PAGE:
The commission given to Saul of Tarsus (Acts xxvi. 16-18) comprehends the same objects, the result being thus expressed-" That they may receive forgiveness of sins, and inheritance among them which are sanctified by faith that is in me," (that is, inheritance among the family of God or the citizens of His kingdom). The Church, the household of the faith, was henceforth to be their home and the scene of their services.

The result of Peter's proclamation was, that "the same day there were added about three thousand souls." Obedient ones were added to the Church, to receive instruction from the apostles according to the command Teaching them to observe all things whatsoever I have commanded

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Verse 42 relates things which they were "taught to observe:" "They continued steadfastly in the teaching of the apostles, and in the fellowship, and in the breaking of the loaf, and in the prayers.' Verse 47, "Praising God." "They," the church or assembly of Christ's followers, "continued steadfastly," because they were taught, no doubt, the importance of this steadfastness.

Returning to Eph. iv.-Verse 11 describes the "gifts." These were men, possessed of certain endowments, or qualifications, imparted by the Holy Spirit, to fit each for the particular work which was assigned him. First Apostles,"" the twelve," each called by name, and appointed to his work by special charge or commission. This charge was at first given to only eleven; some years later it was also given to Saul, of Tarsus.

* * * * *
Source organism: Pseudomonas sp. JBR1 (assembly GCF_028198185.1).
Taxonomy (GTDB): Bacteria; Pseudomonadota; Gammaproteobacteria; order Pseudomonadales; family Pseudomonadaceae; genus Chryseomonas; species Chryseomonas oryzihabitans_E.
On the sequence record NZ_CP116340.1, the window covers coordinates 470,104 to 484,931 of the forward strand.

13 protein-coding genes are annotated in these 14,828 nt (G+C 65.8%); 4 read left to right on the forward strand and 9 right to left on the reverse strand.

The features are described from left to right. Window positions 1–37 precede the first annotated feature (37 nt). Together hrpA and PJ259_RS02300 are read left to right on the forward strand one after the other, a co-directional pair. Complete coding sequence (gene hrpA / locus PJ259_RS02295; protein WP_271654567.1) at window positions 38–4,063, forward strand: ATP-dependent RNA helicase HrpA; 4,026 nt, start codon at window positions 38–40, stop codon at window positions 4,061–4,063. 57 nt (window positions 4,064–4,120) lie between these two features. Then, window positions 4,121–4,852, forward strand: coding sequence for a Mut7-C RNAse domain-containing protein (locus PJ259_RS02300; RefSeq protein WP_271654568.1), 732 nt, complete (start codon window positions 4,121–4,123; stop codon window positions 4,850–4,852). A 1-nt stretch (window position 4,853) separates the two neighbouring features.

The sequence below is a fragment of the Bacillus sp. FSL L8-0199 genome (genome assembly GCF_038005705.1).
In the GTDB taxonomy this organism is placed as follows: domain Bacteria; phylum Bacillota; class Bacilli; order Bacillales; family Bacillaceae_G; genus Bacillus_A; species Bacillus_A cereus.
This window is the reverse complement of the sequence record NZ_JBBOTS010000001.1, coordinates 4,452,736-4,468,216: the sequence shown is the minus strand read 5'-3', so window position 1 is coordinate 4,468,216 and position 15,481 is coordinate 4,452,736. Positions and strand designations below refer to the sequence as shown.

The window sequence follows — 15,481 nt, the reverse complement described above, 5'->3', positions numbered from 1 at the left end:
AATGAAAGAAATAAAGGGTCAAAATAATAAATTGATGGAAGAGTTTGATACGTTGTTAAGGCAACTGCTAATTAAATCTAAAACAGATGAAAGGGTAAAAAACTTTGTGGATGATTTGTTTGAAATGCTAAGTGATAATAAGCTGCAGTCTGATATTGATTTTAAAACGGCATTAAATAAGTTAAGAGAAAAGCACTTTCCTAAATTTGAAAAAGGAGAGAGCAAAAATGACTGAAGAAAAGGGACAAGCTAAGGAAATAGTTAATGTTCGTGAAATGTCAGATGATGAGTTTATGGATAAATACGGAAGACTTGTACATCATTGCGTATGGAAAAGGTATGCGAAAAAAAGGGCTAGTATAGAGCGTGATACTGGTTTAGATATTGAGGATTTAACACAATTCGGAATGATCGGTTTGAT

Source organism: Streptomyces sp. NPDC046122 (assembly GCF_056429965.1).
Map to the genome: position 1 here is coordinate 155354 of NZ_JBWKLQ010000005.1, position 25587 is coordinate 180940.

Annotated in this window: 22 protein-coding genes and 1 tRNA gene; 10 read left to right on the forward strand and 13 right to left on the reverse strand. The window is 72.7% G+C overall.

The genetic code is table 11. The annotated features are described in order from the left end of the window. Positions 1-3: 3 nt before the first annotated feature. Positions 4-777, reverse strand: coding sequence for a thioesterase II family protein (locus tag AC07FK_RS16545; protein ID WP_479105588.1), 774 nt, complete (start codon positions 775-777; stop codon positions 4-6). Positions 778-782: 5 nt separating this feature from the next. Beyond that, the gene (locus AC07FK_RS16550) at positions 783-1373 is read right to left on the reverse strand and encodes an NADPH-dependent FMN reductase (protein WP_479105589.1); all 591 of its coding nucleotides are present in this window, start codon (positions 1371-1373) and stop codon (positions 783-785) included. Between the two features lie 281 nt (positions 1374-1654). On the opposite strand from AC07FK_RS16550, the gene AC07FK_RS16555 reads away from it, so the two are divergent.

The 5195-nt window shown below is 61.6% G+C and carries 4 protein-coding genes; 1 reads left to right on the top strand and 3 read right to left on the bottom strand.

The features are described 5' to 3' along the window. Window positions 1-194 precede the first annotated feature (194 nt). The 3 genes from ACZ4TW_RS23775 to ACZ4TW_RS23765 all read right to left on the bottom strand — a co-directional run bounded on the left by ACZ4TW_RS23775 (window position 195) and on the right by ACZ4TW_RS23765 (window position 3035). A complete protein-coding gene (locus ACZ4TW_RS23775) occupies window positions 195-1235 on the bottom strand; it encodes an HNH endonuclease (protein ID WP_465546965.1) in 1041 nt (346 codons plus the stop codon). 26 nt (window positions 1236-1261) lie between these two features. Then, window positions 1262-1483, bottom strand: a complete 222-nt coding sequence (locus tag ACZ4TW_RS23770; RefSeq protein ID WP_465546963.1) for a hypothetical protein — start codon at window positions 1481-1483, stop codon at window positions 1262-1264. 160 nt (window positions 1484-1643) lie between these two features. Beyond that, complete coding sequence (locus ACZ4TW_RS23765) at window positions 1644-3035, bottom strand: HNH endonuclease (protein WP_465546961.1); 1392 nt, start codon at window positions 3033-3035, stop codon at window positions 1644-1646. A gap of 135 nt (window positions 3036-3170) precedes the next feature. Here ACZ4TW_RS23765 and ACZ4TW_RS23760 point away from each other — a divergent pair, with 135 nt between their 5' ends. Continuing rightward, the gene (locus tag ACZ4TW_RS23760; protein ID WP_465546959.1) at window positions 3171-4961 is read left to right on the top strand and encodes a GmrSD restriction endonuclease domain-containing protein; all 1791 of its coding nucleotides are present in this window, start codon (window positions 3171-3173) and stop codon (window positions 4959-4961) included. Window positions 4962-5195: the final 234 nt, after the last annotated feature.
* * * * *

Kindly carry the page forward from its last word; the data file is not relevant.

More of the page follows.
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The nature and extent of this appointment, as apostles, are to be found in the commission. Looking to that in Matt. we find that the field of operations is "the world" "among all nations"—and, further, that the nature of the labour is two-fold,—the first to evangelize, or convert man

Observer, Oct. 1, '71.

kind into the knowledge of the true God, in Christ Jesus the Lord. The second division is to "build up these discipled ones in their most holy faith," to instruct them in the duties to which they are to attend.

Brought out from the world, from darkness to light, into a new, a spiritual relationship with God, still subject to the surrounding evil influences of this world-they need to associate together to obtain strength by union. Association requires order. Order needs law and government. The new kingdom, though not of this world, is exposed to worldly influences; but, the world presents no rule of man by which to guide this new association. The church is a spiritual body, therefore its order and government cannot be inferred from the institutions which prevail among men. Hence, need for Divine inspiration,-hence, "the gifts," the inspired men. This power is made conspicuous in the apostles, in whose writings the will of God is recorded,-not only as "gifts" then present, but to be guides in all